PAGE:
The past decade has seen an impressive record of research accomplishments on the biogenesis of cellulose. Since the proposals of Roelofsen and Preston, the putative enzyme aggregates known as terminal complexes (TCs) have been described in a variety of organisms ranging from bacteria to algae and vascular plants. The cellular pathways of TC biogenesis have been probed. Cellulose synthases have been isolated and cellulose synthesized in vitro. An activator of the cellulose synthase from Acetobacter xylinum has been discovered and studied. On the structural front, distinct lattice images of glucan chain crystallites within the microfibrils have been recorded, and electron diffraction studies have complemented the x-ray analyses. Careful labeling methods have demonstrated unequivocally the parallel arrangement of glucan chains within microfibrils of the cellulose polymorph. Crystallization and polymerization events have been dynamically studied using agents which interfere with the crystallization phase but not the polymerization reactions. This progress has brought us fresh challenges and opportunities for the coming decade. The cellulose synthase should be purified to homogeneity and characterized. Success in this area should lead to the production of gene probes which will greatly expand our "nascent" molecular genetics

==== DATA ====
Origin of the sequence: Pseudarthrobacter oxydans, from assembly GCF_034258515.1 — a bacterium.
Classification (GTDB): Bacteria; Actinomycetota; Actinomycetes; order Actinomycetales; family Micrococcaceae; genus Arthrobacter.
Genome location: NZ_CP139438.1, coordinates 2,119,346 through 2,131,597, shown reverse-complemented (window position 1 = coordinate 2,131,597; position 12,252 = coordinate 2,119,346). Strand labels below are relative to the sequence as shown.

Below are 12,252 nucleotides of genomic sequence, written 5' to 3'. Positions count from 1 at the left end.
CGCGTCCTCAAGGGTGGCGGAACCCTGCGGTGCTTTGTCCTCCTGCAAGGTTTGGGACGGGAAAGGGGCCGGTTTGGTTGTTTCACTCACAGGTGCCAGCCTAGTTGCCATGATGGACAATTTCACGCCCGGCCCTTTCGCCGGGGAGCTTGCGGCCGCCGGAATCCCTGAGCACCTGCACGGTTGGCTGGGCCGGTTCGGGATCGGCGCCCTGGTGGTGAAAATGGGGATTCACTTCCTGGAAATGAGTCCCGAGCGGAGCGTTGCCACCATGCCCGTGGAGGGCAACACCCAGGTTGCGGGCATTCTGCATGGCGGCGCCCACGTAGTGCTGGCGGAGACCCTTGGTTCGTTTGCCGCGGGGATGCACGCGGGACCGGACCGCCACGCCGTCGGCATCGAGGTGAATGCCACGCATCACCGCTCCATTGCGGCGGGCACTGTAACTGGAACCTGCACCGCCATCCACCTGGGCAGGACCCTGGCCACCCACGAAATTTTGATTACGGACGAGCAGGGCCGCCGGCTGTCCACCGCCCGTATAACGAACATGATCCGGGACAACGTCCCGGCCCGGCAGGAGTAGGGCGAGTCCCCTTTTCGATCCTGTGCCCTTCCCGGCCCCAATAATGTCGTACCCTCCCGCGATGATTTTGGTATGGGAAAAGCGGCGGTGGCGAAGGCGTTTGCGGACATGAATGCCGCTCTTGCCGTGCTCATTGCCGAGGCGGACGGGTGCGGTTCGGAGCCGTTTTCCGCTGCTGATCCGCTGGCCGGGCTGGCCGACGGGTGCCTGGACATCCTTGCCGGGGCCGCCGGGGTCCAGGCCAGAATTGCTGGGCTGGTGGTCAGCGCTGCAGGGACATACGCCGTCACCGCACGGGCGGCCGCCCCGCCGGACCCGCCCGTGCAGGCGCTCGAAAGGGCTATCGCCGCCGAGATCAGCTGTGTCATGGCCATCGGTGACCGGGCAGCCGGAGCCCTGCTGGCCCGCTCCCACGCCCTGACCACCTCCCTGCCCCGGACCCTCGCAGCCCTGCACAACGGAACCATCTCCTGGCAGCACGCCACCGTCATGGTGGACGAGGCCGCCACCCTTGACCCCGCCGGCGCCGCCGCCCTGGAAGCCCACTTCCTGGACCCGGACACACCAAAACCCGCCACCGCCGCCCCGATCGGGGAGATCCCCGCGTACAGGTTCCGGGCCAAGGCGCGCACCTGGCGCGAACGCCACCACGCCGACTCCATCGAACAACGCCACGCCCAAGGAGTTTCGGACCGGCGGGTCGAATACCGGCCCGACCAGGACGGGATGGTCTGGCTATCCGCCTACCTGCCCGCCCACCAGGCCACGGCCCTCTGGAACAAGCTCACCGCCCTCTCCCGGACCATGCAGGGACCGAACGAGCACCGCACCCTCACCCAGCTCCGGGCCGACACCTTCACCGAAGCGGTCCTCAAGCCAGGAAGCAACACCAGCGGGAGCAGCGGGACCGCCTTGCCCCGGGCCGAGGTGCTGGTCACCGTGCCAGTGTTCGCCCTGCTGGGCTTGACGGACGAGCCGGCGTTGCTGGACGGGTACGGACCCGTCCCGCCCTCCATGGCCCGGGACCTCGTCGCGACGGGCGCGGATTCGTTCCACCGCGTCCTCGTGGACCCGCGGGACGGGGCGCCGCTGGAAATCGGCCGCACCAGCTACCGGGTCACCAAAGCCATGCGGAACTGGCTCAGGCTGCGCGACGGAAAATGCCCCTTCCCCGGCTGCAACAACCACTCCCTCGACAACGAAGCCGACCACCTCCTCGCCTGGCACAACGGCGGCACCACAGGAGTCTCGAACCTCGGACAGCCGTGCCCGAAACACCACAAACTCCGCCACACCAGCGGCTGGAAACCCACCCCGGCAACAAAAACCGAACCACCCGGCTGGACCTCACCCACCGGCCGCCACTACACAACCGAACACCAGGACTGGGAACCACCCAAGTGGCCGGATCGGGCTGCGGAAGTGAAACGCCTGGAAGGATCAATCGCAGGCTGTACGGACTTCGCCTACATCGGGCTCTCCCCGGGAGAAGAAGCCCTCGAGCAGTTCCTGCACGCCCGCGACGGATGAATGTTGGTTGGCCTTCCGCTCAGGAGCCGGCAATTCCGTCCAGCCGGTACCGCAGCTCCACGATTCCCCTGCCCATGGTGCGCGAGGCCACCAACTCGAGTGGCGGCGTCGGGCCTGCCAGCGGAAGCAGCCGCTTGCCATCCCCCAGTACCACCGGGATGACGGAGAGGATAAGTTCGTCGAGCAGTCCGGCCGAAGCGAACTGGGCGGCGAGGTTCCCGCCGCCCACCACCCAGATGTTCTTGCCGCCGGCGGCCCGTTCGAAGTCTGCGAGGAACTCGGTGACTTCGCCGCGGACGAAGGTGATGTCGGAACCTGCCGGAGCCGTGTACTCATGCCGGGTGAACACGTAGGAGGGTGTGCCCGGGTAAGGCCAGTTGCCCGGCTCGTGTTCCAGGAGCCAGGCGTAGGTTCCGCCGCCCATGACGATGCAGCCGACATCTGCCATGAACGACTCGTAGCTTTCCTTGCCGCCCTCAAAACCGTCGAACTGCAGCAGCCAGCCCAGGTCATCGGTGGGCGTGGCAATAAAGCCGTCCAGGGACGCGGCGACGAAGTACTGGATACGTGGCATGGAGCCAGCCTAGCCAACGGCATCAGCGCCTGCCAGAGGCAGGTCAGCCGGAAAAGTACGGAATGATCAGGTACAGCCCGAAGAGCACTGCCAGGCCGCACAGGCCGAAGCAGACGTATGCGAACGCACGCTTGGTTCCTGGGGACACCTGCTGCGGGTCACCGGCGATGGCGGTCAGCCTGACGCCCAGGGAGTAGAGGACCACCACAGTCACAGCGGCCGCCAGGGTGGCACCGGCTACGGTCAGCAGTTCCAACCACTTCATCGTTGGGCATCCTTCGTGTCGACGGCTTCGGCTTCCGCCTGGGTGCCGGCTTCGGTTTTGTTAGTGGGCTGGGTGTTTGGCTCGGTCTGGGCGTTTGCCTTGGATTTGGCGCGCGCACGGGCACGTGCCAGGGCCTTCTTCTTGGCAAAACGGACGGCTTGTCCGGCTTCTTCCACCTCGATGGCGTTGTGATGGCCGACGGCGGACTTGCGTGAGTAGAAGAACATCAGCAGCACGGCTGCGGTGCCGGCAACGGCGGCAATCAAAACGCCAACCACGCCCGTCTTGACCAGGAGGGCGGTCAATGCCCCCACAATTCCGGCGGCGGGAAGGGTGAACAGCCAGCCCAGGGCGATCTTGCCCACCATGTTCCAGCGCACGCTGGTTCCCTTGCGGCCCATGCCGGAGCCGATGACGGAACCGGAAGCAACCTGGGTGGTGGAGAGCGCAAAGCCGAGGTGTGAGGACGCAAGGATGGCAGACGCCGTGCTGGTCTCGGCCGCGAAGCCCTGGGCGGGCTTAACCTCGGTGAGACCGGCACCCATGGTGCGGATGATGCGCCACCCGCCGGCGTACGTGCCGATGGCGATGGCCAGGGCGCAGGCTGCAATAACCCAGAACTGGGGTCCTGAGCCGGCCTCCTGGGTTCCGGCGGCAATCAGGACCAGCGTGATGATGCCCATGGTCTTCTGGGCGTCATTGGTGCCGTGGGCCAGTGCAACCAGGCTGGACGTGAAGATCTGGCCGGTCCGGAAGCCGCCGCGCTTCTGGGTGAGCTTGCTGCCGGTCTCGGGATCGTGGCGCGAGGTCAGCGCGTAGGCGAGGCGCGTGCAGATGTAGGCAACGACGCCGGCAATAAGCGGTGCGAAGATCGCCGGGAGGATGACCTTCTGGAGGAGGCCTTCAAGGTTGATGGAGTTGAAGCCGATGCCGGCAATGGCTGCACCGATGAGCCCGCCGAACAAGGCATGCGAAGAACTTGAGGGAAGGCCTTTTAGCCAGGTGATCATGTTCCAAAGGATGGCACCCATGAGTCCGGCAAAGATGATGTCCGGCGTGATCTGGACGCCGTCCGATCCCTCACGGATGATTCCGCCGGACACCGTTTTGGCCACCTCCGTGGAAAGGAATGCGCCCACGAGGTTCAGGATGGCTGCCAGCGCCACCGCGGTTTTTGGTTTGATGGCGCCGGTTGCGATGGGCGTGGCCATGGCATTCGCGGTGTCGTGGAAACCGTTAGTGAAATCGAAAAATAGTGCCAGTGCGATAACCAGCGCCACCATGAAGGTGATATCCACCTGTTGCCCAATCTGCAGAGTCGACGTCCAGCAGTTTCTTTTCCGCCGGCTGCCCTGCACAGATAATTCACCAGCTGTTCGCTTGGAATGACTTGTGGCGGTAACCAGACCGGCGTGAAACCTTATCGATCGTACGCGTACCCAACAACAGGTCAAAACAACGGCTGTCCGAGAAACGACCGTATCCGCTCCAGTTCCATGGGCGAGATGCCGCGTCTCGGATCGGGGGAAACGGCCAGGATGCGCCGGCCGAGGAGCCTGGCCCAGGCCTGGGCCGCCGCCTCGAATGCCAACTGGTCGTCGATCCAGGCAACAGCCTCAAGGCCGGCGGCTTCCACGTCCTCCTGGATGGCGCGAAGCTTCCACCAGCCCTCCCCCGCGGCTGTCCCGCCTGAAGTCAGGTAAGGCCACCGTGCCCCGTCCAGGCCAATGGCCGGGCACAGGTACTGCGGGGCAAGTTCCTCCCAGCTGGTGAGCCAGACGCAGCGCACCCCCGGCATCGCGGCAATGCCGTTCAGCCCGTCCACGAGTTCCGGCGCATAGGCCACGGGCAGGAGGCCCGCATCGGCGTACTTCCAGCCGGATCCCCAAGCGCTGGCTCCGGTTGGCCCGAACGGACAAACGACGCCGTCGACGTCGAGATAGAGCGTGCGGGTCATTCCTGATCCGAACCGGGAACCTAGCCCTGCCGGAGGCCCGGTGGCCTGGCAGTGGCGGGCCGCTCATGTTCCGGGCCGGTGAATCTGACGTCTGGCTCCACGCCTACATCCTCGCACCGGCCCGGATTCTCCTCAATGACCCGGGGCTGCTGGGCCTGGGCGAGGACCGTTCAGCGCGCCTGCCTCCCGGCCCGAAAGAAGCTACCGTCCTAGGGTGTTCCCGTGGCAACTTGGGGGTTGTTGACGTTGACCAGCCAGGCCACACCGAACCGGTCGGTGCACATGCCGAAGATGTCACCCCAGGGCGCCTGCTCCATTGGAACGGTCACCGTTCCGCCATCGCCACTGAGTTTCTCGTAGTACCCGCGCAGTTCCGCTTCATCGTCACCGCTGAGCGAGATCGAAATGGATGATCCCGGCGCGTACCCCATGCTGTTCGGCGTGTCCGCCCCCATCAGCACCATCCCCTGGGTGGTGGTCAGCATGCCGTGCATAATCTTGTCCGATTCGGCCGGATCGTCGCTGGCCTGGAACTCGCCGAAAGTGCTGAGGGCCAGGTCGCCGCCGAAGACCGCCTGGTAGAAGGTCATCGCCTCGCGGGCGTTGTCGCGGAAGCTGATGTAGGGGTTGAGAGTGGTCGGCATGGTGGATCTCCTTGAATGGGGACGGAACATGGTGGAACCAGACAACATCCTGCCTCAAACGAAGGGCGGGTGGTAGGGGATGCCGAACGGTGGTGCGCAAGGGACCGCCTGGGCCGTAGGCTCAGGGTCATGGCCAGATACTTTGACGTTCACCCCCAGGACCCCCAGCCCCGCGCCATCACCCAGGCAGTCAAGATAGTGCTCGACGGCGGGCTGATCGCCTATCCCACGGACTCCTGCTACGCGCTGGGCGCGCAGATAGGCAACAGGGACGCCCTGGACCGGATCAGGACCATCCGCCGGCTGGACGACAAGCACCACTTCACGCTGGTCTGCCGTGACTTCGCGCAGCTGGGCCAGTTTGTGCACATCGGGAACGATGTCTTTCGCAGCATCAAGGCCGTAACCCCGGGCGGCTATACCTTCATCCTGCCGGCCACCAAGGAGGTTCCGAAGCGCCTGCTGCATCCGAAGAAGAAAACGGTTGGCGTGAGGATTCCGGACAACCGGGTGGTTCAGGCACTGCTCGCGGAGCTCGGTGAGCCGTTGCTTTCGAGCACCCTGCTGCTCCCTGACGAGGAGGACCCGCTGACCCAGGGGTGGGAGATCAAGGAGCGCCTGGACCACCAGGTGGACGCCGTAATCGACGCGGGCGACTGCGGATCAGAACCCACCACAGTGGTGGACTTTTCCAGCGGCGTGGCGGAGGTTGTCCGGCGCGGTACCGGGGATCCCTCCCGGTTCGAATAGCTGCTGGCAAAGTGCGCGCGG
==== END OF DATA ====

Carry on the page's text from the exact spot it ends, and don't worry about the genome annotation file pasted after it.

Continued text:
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Last modified 27 October 2005.
This document is maintained by Dr. R. Malcolm Brown, Jr.